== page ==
Post chose to implement policy-based routing (PBR) redirection so the appliance intercepts only those packets that have been redirected to it. It accelerates traffic flows that match its Access Control Lists (ACLs); all other traffic passes through the appliance unmodified. But Post's policy-based routing rules were too broad at the outset, which posed a problem. "Originally, we said we wanted everything to go over it. Well, if you send everything, you wind up sending a lot of things you never intended to, such as print jobs from remote offices," he says. "Now we just lock down the IP ranges that [print jobs would send to]."
Product competition heats up
Riverbed boasts the ability to decrypt Secure Sockets Layer (SSL)-encrypted traffic, and Forrester ranked it highest overall last year for optimization techniques. Silver Peak, which received high marks for its scalability in Forrester's Q3 2007 market report, is making that a cornerstone of its product pitch, and company executives say their roadmap includes larger appliances and the ability to handle an even larger data stream.
However, users are discovering some pockets of trouble when it comes to implementing WAN optimization products and scalability tops the list, says Forrester's Whiteley. "Does it process enough TCP flows? Does it have enough on-board disk capacity? It's not just about megabits per second," he says. In general, WAN optimization products scale out (the number of devices that can be interlinked) and scale up (the amount of optimized throughput each appliance can process).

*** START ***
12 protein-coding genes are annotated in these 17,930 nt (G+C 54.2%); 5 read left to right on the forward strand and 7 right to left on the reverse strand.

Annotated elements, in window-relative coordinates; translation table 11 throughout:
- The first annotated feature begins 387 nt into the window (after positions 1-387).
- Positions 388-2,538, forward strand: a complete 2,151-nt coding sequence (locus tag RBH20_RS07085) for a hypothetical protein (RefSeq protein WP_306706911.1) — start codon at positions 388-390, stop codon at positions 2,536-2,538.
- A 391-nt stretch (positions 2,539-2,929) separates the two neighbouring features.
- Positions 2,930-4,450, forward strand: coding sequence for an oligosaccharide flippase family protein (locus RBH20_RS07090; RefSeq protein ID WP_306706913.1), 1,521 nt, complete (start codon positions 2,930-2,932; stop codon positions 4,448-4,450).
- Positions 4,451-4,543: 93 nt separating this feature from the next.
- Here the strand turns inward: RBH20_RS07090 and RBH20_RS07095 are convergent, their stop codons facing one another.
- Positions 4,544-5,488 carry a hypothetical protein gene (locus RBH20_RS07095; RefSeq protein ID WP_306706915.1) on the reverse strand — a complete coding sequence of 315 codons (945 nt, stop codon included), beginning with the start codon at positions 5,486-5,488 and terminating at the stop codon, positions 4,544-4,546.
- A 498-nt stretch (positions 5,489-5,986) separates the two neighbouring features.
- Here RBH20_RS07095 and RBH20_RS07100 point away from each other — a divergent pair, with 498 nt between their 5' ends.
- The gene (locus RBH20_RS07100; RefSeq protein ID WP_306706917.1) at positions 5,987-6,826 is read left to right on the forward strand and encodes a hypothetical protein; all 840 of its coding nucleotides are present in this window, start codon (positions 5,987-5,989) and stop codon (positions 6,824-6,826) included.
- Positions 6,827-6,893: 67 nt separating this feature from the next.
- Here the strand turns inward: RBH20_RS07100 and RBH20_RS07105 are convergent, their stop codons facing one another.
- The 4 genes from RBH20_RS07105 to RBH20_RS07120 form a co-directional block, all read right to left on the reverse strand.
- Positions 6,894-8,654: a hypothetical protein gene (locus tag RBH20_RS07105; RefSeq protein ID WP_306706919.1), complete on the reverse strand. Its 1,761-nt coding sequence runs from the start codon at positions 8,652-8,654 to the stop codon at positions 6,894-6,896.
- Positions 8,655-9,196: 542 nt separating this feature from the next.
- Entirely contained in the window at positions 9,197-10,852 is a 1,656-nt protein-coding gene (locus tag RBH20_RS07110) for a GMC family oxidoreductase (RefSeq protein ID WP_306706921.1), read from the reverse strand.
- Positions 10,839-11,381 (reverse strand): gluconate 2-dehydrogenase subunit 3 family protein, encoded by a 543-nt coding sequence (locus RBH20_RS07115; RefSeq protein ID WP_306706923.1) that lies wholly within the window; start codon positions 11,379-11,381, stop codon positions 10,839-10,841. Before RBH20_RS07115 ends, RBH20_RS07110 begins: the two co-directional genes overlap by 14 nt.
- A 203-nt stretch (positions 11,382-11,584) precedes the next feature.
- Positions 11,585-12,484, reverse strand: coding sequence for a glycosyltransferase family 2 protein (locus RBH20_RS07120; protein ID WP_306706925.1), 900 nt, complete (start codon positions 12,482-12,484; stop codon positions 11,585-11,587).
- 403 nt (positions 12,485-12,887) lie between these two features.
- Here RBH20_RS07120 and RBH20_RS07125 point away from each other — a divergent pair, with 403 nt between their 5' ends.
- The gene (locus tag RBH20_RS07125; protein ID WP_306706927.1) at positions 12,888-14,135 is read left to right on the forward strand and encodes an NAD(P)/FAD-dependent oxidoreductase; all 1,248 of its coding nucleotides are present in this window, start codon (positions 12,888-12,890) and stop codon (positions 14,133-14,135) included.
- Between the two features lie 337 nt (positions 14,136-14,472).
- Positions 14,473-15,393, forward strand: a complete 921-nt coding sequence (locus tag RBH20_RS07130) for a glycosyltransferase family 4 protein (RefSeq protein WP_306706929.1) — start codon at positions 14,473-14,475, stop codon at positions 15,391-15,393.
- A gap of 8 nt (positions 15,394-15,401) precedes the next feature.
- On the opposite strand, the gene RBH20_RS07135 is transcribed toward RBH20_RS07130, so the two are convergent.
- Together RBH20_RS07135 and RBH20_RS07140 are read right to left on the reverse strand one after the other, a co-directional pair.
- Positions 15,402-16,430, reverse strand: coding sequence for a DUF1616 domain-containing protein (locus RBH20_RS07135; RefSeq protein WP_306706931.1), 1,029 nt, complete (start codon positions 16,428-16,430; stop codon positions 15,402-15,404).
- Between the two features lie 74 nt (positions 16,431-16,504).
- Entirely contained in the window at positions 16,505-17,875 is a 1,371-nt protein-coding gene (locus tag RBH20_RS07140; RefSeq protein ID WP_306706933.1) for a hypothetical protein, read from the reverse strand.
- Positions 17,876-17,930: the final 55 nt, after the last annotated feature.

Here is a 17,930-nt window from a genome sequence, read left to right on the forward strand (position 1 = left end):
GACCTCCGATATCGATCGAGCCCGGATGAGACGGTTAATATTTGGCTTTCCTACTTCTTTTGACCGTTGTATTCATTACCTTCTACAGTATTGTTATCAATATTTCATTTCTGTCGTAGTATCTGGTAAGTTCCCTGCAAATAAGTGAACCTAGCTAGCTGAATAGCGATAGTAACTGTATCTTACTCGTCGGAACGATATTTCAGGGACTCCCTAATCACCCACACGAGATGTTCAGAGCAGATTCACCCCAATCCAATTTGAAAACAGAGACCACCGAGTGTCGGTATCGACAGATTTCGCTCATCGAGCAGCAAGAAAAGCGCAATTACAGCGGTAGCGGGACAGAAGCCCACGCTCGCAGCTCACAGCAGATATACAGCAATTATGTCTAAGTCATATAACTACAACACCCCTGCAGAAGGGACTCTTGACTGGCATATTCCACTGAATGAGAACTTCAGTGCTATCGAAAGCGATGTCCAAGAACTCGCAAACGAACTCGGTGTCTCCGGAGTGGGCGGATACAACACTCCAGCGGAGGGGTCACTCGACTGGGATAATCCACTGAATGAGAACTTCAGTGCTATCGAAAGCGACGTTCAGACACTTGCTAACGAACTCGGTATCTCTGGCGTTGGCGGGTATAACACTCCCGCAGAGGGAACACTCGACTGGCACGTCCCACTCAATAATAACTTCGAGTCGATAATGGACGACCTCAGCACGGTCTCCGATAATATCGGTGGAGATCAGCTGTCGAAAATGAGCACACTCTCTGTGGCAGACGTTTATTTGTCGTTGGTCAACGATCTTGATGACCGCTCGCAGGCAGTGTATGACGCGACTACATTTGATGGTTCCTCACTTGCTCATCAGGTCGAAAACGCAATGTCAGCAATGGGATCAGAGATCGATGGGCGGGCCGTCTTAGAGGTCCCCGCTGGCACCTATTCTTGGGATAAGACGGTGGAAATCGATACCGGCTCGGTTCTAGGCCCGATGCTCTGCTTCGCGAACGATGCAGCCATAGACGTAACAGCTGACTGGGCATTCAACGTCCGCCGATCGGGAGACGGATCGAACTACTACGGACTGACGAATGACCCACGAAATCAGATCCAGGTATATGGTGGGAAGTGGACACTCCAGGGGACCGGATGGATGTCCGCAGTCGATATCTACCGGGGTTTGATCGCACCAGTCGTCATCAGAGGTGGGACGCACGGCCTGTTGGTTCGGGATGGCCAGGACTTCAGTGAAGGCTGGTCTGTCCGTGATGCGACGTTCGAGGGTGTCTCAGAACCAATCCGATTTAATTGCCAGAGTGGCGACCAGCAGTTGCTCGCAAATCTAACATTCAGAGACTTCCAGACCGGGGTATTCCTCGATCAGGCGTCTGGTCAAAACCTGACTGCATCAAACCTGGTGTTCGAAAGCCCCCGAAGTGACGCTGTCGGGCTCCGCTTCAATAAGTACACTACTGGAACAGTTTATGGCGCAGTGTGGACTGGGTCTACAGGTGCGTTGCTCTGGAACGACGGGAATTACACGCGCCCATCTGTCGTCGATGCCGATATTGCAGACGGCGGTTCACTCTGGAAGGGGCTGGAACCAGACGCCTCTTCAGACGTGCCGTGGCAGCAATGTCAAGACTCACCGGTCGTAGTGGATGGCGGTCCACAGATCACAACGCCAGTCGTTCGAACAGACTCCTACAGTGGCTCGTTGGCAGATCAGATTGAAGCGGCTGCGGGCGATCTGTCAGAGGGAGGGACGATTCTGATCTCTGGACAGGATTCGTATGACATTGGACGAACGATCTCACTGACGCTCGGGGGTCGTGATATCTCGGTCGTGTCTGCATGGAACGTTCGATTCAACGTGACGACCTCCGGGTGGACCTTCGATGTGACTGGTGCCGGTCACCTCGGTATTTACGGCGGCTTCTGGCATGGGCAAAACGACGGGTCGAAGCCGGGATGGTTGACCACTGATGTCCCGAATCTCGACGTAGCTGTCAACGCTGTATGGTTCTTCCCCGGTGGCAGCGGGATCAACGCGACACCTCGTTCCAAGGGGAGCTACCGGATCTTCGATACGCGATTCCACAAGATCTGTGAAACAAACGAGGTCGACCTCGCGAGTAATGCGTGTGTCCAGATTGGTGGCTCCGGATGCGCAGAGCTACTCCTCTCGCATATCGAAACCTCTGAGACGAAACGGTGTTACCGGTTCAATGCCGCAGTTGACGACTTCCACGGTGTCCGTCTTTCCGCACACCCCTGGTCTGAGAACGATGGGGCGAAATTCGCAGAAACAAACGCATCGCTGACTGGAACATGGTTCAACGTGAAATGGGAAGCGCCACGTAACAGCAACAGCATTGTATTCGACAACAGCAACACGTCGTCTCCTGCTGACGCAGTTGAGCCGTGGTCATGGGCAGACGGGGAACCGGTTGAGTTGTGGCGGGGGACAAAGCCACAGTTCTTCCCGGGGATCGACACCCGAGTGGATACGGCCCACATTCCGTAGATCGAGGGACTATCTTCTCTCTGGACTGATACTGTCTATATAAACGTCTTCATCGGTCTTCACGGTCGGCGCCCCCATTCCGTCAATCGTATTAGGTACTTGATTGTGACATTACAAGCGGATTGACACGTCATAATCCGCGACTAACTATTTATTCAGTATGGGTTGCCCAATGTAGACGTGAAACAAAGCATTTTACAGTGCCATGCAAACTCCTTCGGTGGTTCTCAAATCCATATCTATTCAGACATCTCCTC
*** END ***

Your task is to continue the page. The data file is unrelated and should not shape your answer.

"You should test solutions that support the right throughput on the WAN connection with all of the optimization techniques turned on," says Forrester's Whiteley.
Another problem can be reliability or backing up the box, he says. "Some companies are getting burned by the fact that there aren't modular components; they aren't hot-swappable," he says. In one example, a Toronto company with Bangalore, India-based developers discovered it had reached 80% WAN bandwidth utilization, "which is almost catastrophic" says Whiteley. The company installed WAN optimization appliances on either end for reduction in overall traffic and cut its WAN bandwidth utilization to approximately 40%. That worked out great ... for a while.
"Over time, that utilization crept back up to 60%," says Whiteley. The "creeping" of utilization--in this case, from 40% to 60%--is very common, he adds.
But without the WAN appliance, the firm is operating at 120% of link capacity and must be prepared in case the appliance fails by installing "high-availability pairs or trying to get solutions with higher reliability like modular hardware, in-service upgrades and hot-swappable components," says Whiteley. (That's the strategy Gill at Michael Baker Corp. applied.) Riverbed's Saldich says users don't need to back up every box with another. "Let's say you have 100 branches," he says, and one big box in the data center. "If the one in the data center is deployed serially or in parallel, that's a pretty reliable deployment," adds Saldich.
Prices for WAN optimization products vary depending on network size and the number of sites. A good starting point is approximately $50,000 for a major location such as your data center, and $15,000 to $20,000 for branch sites (pricing for remote locations vary).
Brian Babineau, senior analyst at Enterprise Strategy Group, Milford, MA, predicts that WAN optimization products will be priority budget items for IT shops this year and next. The cost of buying more bandwidth, at a time when IT shops are under increasing pressure to restrict expenses, makes WAN acceleration products easy to rationalize, he explains.
"We've talked to a lot of people who have purchased WAN optimization solutions and we haven't had one of them say 'Hey, this stuff didn't work out for us,''' says Babineau. "That's pretty unusual. A quick ROI is what counts right now."